His players — even the teenagers — are receiving that message, loud and clear. Good 4 U, but here’s where to be better.

Pedro Fonseca, the 24-year-old MLS SuperDraft pick out of Louisville, has three goals in the first three matches of his pro career. (Photo via Real Monarchs)

The average age of Friday’s starting 11 was just 18 years old — and the 24-year-old Fonseca brought that average up quite a bit — with players like Jude Wellings and Christian Nydegger who will leave for the Generation adidas Cup this weekend to play with their age-specific academy sides.

“We’ve got a great system here. These players are ready for it,” said Nydegger, 18. “We’ve got a lot of boys flying out for the GA Cup in the morning, and they’re gonna go ball out down there. But they have the opportunity, and they are taking advantage of it.

“Luis (Rivera) is a 14-year-old center back; you don’t see that often. But they’re doing really well, and they’re ready for it. There are a lot of good kid our academy, and that’s what we’re about here: developing. We’re looking for those three points, but it’s also about pushing each other and getting to the first team. That’s the important thing.”

Eventually through practice, play and just time — something that can’t be rushed, pure minutes — the team will come together. And that means both positive results for the Monarchs AND development for the RSL first team.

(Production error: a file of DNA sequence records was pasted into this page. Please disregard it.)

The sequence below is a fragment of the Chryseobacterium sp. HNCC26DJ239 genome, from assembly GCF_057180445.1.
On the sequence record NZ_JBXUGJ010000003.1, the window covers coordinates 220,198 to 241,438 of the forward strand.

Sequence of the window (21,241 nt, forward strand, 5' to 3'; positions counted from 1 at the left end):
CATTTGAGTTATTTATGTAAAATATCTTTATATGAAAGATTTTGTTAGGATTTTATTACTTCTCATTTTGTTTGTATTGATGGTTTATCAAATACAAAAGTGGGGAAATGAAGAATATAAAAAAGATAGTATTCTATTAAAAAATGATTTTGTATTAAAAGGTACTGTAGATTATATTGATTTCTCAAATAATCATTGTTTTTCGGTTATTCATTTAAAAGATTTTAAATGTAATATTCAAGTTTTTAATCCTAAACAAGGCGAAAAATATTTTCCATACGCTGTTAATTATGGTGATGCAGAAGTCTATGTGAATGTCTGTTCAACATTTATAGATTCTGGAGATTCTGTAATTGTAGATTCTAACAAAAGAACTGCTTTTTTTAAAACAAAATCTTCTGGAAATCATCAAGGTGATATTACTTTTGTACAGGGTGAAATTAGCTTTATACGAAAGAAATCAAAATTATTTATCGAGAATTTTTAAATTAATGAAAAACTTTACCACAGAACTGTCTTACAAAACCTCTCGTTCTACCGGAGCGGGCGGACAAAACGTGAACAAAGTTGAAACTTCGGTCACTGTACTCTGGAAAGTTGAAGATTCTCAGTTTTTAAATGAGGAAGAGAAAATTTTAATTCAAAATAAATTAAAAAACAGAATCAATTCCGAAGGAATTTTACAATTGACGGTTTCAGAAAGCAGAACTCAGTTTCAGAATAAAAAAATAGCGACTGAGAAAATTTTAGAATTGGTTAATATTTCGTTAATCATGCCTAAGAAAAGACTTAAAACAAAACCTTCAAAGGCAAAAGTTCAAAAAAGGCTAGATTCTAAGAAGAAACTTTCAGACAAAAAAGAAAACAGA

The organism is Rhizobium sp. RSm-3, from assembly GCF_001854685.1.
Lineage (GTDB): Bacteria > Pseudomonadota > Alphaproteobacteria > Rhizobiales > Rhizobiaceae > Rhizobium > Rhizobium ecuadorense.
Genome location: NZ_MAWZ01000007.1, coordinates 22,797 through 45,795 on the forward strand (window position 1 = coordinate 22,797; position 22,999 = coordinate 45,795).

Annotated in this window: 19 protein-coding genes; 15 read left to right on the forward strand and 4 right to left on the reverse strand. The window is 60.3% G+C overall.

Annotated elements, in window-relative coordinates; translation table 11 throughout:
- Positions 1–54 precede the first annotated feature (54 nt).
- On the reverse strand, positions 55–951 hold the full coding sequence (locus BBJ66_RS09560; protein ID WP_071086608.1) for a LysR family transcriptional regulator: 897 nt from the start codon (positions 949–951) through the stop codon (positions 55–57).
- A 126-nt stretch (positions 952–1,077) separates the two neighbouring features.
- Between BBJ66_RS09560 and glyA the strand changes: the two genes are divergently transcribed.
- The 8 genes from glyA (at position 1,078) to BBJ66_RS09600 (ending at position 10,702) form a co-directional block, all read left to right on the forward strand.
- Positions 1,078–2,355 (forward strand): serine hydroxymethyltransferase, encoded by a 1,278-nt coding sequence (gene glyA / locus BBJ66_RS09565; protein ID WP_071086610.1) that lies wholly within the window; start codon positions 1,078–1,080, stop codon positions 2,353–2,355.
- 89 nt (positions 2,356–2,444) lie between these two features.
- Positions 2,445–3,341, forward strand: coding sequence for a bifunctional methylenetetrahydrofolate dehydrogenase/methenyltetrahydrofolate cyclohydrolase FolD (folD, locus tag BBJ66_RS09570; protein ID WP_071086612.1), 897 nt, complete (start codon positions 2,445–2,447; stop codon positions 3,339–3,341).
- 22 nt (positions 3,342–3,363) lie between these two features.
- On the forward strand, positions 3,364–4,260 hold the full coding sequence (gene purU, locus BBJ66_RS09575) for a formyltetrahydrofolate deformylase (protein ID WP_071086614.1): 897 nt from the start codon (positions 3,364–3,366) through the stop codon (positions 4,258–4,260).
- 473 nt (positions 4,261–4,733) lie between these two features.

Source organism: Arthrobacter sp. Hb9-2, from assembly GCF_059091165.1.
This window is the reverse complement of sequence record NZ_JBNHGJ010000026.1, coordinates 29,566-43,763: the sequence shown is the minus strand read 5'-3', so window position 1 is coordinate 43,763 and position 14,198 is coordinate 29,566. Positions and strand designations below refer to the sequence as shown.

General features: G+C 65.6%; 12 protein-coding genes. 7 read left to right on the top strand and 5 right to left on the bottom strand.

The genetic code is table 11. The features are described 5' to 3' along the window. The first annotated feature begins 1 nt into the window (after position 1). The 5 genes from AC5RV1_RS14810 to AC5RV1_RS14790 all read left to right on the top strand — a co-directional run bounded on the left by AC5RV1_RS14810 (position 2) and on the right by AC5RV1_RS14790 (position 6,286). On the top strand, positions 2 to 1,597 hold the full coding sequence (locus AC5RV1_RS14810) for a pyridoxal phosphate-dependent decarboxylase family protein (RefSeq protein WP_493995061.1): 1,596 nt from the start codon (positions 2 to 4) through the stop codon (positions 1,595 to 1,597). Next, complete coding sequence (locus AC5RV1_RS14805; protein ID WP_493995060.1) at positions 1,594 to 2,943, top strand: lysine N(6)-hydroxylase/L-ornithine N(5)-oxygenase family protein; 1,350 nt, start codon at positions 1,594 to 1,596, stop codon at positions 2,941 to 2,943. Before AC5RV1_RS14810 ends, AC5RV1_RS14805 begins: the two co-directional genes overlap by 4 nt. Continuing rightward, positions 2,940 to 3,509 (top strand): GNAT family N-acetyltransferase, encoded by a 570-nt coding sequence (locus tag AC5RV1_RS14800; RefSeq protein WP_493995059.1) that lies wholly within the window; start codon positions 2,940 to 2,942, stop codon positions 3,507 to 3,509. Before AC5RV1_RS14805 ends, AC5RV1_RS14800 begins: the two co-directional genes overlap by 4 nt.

For a group of players who have barely received their drivers’ license, that development may come slowly. But it will come.

Sometimes those good moments come from half-to-half. When they do, those good moments have to be accentuated. The players, most of whom are teenagers, can’t be left Wondering.

Bobby Pierre scored the first goal from the run of play for Real Monarchs, smashing a headed ball off a long setup inside the left post to pull within 2-1 in the 47th minute. Minnesota restored the two-goal deficit through Diogo Pacheco’s scorcher in the 76th minute.

Fonseca scored his third goal of the season for the Monarchs to cap regulation, finishing off a pinpoint cross from newly signed Nydegger with a flying header en route to the 3-2 loss.

“It’s bittersweet,” Nydegger said of the first assist of his formal pro career. “We would’ve rather come away with a point or three points. But it’s a good start. It was a hard-fought game. We’ve got some good players, the boys battled, and an unlucky mistake at the beginning cost us.

“Overall, we’re improving, getting better — and we’re putting goals away. That’s the most important thing for me.”

Which again, begs the question: how do you develop players like like Nydegger, Fonseca or Pierre — who is fresh off a call-up with the Real Salt Lake first team — while also keeping the focus on winning and earning results in a development-based league?

“We have to show them the right moments, the mistakes they make and also the goals we scored,” Olave said. “The goals that we conceded were personal mistakes; we lose the ball here, the third goal was switching the point of attack. We just didn’t know where we have to be.

“We have to see that … They played better in the second half than they did in the first half. That’s how we’re going to try to keep those guys. They’re still young; they have to keep learning and keep believing.”